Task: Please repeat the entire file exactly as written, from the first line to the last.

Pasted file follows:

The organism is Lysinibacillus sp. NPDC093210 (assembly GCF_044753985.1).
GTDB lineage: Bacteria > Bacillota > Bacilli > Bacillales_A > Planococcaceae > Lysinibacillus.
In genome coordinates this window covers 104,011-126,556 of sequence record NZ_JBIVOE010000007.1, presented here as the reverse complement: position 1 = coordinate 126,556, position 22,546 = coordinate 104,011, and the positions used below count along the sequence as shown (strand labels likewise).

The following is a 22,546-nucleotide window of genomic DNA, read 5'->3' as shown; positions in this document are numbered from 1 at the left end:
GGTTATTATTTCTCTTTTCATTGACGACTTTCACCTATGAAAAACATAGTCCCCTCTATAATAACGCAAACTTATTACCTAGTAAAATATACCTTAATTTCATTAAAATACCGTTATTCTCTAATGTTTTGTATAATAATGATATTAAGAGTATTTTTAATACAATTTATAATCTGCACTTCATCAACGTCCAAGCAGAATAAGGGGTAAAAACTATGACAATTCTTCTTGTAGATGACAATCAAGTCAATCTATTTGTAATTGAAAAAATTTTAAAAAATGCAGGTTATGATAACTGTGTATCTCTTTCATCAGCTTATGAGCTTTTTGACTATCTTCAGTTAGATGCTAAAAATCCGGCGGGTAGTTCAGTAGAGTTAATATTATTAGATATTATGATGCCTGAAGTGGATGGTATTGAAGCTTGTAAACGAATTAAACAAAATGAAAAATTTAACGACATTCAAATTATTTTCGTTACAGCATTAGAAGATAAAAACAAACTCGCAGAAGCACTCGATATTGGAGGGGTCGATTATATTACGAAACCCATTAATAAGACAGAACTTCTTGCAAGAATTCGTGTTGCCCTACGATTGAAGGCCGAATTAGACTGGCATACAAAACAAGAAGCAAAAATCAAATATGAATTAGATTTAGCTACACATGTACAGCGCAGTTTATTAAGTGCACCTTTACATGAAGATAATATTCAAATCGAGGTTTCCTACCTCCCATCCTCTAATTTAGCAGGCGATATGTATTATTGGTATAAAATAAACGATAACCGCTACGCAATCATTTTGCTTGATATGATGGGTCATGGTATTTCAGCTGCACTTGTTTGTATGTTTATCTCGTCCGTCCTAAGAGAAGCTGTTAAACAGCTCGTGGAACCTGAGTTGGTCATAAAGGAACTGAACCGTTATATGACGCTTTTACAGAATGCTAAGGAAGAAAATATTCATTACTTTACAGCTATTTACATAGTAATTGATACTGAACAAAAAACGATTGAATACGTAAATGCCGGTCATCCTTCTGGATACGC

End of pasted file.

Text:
The organism is Lysinibacillus sp. NPDC093210 (assembly GCF_044753985.1).
GTDB lineage: Bacteria > Bacillota > Bacilli > Bacillales_A > Planococcaceae > Lysinibacillus.
In genome coordinates this window covers 104,011-126,556 of sequence record NZ_JBIVOE010000007.1, presented here as the reverse complement: position 1 = coordinate 126,556, position 22,546 = coordinate 104,011, and the positions used below count along the sequence as shown (strand labels likewise).

The following is a 22,546-nucleotide window of genomic DNA, read 5'->3' as shown; positions in this document are numbered from 1 at the left end:
GGTTATTATTTCTCTTTTCATTGACGACTTTCACCTATGAAAAACATAGTCCCCTCTATAATAACGCAAACTTATTACCTAGTAAAATATACCTTAATTTCATTAAAATACCGTTATTCTCTAATGTTTTGTATAATAATGATATTAAGAGTATTTTTAATACAATTTATAATCTGCACTTCATCAACGTCCAAGCAGAATAAGGGGTAAAAACTATGACAATTCTTCTTGTAGATGACAATCAAGTCAATCTATTTGTAATTGAAAAAATTTTAAAAAATGCAGGTTATGATAACTGTGTATCTCTTTCATCAGCTTATGAGCTTTTTGACTATCTTCAGTTAGATGCTAAAAATCCGGCGGGTAGTTCAGTAGAGTTAATATTATTAGATATTATGATGCCTGAAGTGGATGGTATTGAAGCTTGTAAACGAATTAAACAAAATGAAAAATTTAACGACATTCAAATTATTTTCGTTACAGCATTAGAAGATAAAAACAAACTCGCAGAAGCACTCGATATTGGAGGGGTCGATTATATTACGAAACCCATTAATAAGACAGAACTTCTTGCAAGAATTCGTGTTGCCCTACGATTGAAGGCCGAATTAGACTGGCATACAAAACAAGAAGCAAAAATCAAATATGAATTAGATTTAGCTACACATGTACAGCGCAGTTTATTAAGTGCACCTTTACATGAAGATAATATTCAAATCGAGGTTTCCTACCTCCCATCCTCTAATTTAGCAGGCGATATGTATTATTGGTATAAAATAAACGATAACCGCTACGCAATCATTTTGCTTGATATGATGGGTCATGGTATTTCAGCTGCACTTGTTTGTATGTTTATCTCGTCCGTCCTAAGAGAAGCTGTTAAACAGCTCGTGGAACCTGAGTTGGTCATAAAGGAACTGAACCGTTATATGACGCTTTTACAGAATGCTAAGGAAGAAAATATTCATTACTTTACAGCTATTTACATAGTAATTGATACTGAACAAAAAACGATTGAATACGTAAATGCCGGTCATCCTTCTGGATACGC